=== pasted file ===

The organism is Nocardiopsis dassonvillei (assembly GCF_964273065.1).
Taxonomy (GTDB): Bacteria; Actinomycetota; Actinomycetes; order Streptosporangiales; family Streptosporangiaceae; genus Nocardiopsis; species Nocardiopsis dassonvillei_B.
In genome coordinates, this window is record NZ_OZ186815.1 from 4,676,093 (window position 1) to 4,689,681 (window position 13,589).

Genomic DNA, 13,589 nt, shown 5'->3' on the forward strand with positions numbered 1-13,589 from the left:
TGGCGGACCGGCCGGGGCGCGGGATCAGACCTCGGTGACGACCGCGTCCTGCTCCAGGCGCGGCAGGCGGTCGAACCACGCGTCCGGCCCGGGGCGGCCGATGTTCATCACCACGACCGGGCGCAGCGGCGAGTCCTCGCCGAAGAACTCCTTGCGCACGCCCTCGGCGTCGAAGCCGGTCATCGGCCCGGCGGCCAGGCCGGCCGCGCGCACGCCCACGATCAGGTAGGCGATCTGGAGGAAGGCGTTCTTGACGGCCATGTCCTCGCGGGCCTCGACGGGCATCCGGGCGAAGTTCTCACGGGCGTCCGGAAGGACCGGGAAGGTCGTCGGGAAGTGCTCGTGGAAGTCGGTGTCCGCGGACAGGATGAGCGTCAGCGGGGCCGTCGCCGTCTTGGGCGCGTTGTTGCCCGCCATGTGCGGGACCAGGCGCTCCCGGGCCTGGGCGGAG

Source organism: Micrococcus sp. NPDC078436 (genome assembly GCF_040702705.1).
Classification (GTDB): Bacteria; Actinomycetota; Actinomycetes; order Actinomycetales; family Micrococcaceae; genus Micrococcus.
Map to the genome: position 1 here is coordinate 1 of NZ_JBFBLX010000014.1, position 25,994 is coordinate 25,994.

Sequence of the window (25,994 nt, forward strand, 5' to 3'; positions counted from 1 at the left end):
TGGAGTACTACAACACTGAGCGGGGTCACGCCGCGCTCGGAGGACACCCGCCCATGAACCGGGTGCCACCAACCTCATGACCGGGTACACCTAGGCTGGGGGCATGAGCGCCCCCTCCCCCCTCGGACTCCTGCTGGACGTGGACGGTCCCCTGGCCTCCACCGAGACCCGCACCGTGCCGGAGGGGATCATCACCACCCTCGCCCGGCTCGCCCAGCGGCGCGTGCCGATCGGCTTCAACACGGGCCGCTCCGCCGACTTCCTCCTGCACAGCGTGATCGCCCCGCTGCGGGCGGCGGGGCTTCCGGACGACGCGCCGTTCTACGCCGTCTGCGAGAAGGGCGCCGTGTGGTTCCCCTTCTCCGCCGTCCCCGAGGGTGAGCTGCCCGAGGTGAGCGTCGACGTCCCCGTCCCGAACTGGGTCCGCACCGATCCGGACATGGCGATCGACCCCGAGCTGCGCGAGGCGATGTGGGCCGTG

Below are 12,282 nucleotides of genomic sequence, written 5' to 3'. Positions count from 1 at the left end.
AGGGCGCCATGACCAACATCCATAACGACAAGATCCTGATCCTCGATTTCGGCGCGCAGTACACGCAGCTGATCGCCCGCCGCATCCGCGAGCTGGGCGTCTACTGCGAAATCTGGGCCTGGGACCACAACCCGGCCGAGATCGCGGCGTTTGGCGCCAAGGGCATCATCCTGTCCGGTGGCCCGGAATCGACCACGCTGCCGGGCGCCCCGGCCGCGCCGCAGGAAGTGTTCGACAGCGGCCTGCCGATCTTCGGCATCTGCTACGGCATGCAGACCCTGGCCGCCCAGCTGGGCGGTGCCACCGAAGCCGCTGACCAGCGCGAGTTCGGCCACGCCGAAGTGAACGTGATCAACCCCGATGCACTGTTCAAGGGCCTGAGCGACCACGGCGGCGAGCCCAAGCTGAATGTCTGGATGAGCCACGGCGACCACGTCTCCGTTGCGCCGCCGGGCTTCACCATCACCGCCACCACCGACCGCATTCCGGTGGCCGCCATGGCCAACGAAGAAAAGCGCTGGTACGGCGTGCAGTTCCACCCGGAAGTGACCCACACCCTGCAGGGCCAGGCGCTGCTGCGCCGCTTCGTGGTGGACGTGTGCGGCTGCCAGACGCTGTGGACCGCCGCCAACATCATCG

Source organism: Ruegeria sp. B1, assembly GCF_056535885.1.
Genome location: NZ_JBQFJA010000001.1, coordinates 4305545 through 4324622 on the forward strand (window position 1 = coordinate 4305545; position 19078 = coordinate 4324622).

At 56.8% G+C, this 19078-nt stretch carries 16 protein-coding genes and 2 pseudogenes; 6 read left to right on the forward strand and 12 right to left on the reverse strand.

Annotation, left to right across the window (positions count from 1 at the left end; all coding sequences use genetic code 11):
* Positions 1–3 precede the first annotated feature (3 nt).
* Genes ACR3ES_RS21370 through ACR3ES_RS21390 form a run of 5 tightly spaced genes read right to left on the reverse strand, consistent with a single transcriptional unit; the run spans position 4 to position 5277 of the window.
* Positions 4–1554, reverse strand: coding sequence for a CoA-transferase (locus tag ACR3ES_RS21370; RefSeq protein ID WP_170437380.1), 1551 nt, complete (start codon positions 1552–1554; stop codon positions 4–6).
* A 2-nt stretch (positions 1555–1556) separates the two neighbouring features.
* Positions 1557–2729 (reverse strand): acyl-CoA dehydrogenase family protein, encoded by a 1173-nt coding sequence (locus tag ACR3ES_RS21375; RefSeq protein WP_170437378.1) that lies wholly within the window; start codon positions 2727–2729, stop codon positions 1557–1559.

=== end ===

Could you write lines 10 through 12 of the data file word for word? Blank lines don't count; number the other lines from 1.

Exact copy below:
TGGAGTACTACAACACTGAGCGGGGTCACGCCGCGCTCGGAGGACACCCGCCCATGAACCGGGTGCCACCAACCTCATGACCGGGTACACCTAGGCTGGGGGCATGAGCGCCCCCTCCCCCCTCGGACTCCTGCTGGACGTGGACGGTCCCCTGGCCTCCACCGAGACCCGCACCGTGCCGGAGGGGATCATCACCACCCTCGCCCGGCTCGCCCAGCGGCGCGTGCCGATCGGCTTCAACACGGGCCGCTCCGCCGACTTCCTCCTGCACAGCGTGATCGCCCCGCTGCGGGCGGCGGGGCTTCCGGACGACGCGCCGTTCTACGCCGTCTGCGAGAAGGGCGCCGTGTGGTTCCCCTTCTCCGCCGTCCCCGAGGGTGAGCTGCCCGAGGTGAGCGTCGACGTCCCCGTCCCGAACTGGGTCCGCACCGATCCGGACATGGCGATCGACCCCGAGCTGCGCGAGGCGATGTGGGCCGTG

Below are 12,282 nucleotides of genomic sequence, written 5' to 3'. Positions count from 1 at the left end.
AGGGCGCCATGACCAACATCCATAACGACAAGATCCTGATCCTCGATTTCGGCGCGCAGTACACGCAGCTGATCGCCCGCCGCATCCGCGAGCTGGGCGTCTACTGCGAAATCTGGGCCTGGGACCACAACCCGGCCGAGATCGCGGCGTTTGGCGCCAAGGGCATCATCCTGTCCGGTGGCCCGGAATCGACCACGCTGCCGGGCGCCCCGGCCGCGCCGCAGGAAGTGTTCGACAGCGGCCTGCCGATCTTCGGCATCTGCTACGGCATGCAGACCCTGGCCGCCCAGCTGGGCGGTGCCACCGAAGCCGCTGACCAGCGCGAGTTCGGCCACGCCGAAGTGAACGTGATCAACCCCGATGCACTGTTCAAGGGCCTGAGCGACCACGGCGGCGAGCCCAAGCTGAATGTCTGGATGAGCCACGGCGACCACGTCTCCGTTGCGCCGCCGGGCTTCACCATCACCGCCACCACCGACCGCATTCCGGTGGCCGCCATGGCCAACGAAGAAAAGCGCTGGTACGGCGTGCAGTTCCACCCGGAAGTGACCCACACCCTGCAGGGCCAGGCGCTGCTGCGCCGCTTCGTGGTGGACGTGTGCGGCTGCCAGACGCTGTGGACCGCCGCCAACATCATCG